In April, BAT announced it was suing its competitor Philip Morris International Inc (PMI) in the United States and Germany, alleging that the tobacco heating technology used in PMI’s HnB device IQOS, had infringed its patents.
BAT added that it had also filed two patent infringement claims against PMI in the US, one via the International Trade Commission (ITC) and one in the Virginia federal court. The tobacco company claims it is seeking compensation for the damages caused and an injunction on importing the product.
“If we win we may be able to get an ITC exclusion order blocking the importation of IQOS into the U.S. by Philip Morris unless they agree to take a license to our patents,.” Will Hill, BAT
Along with PMI (NYSE:PM), Altria is also facing an inquiry after three business units of BAT (NYSE:BTI) filed a complaint with the ITC regarding similar infringements. Both the lawsuits in Germany and the US are based on the fact that the heating blade technology used in IQOS is, according to BAT, an earlier version of the technology currently being used in its Glo tobacco heating devices.
“If we win we may be able to get an ITC exclusion order blocking the importation of IQOS into the U.S. by Philip Morris unless they agree to take a license to our patents,” said BAT spokesman Will Hill last April.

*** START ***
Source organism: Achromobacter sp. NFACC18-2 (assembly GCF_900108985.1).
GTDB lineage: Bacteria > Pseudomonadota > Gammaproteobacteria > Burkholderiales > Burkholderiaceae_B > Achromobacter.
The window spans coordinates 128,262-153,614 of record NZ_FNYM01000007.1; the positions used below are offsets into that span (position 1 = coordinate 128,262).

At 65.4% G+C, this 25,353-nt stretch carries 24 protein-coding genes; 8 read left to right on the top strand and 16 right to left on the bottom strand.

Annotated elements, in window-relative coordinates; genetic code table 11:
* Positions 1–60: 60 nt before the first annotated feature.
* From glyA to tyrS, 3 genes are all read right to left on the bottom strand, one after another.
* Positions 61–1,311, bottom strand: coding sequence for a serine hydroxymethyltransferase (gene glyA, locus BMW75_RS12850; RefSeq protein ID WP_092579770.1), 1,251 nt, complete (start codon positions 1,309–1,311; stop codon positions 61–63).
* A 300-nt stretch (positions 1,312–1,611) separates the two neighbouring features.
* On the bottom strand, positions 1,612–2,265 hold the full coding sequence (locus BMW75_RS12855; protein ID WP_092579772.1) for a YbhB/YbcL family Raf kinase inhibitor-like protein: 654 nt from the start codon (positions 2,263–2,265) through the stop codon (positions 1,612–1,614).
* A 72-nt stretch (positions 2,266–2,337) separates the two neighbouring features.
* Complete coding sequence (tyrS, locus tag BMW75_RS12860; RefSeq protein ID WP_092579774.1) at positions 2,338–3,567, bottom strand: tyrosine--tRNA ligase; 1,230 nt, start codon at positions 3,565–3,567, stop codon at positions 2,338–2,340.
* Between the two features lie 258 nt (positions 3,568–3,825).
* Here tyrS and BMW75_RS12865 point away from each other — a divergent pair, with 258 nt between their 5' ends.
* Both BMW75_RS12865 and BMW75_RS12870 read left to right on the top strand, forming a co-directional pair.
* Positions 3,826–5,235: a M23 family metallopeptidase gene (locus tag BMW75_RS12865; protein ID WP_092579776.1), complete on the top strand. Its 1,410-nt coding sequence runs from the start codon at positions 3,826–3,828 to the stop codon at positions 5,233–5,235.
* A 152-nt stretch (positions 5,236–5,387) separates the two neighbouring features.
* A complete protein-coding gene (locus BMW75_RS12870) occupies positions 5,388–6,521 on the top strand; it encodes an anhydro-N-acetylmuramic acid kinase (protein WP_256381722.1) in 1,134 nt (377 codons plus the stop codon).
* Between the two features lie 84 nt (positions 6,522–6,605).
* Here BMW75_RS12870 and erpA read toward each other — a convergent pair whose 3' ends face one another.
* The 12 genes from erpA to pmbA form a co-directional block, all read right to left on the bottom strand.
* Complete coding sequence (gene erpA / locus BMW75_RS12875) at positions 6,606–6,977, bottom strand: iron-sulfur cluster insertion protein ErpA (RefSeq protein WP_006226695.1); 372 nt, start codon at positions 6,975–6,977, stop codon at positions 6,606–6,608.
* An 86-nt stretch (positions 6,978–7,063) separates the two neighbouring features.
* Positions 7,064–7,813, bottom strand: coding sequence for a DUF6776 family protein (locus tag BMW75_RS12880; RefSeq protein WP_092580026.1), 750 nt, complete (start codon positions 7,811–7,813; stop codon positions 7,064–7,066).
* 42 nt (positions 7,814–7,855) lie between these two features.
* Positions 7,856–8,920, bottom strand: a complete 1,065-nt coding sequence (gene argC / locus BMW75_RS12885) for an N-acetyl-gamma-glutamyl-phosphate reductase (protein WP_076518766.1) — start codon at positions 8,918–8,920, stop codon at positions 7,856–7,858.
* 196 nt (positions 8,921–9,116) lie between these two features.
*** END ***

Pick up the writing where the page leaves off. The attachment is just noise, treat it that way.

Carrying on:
“We have seen media reports that BAT has filed legal actions but have not had the opportunity to evaluate its allegations. We can say, however, that we will vigorously defend ourselves,” responded Philip Morris at the time.
The ITC found grounds for further investigation
An article on the Motley Fool, by our colleague Michael McGrady, pointed out that in response to the filing by BAT, the ITC said it did find grounds to take a closer look at PMI and Altria’s import and patent activities. “Its investigation, to determine whether PMI and Altria violated section 337 of the Tariff Act of 1930, will be carried out by the commission’s Office of Unfair Import Investigations. Section 337 prohibits imports from companies that could likely infringe upon the authority of a U.S. patent owned by another person or entity.”
PMI’s iQOS system was only recently approved for sale in a few select markets across the US, via Altria under the latter’s Marlboro brand. On the other hand, BAT wants iQOS products banned in the U.S., unless PMI and Altria agree to pay out on a license to use the patents in question.
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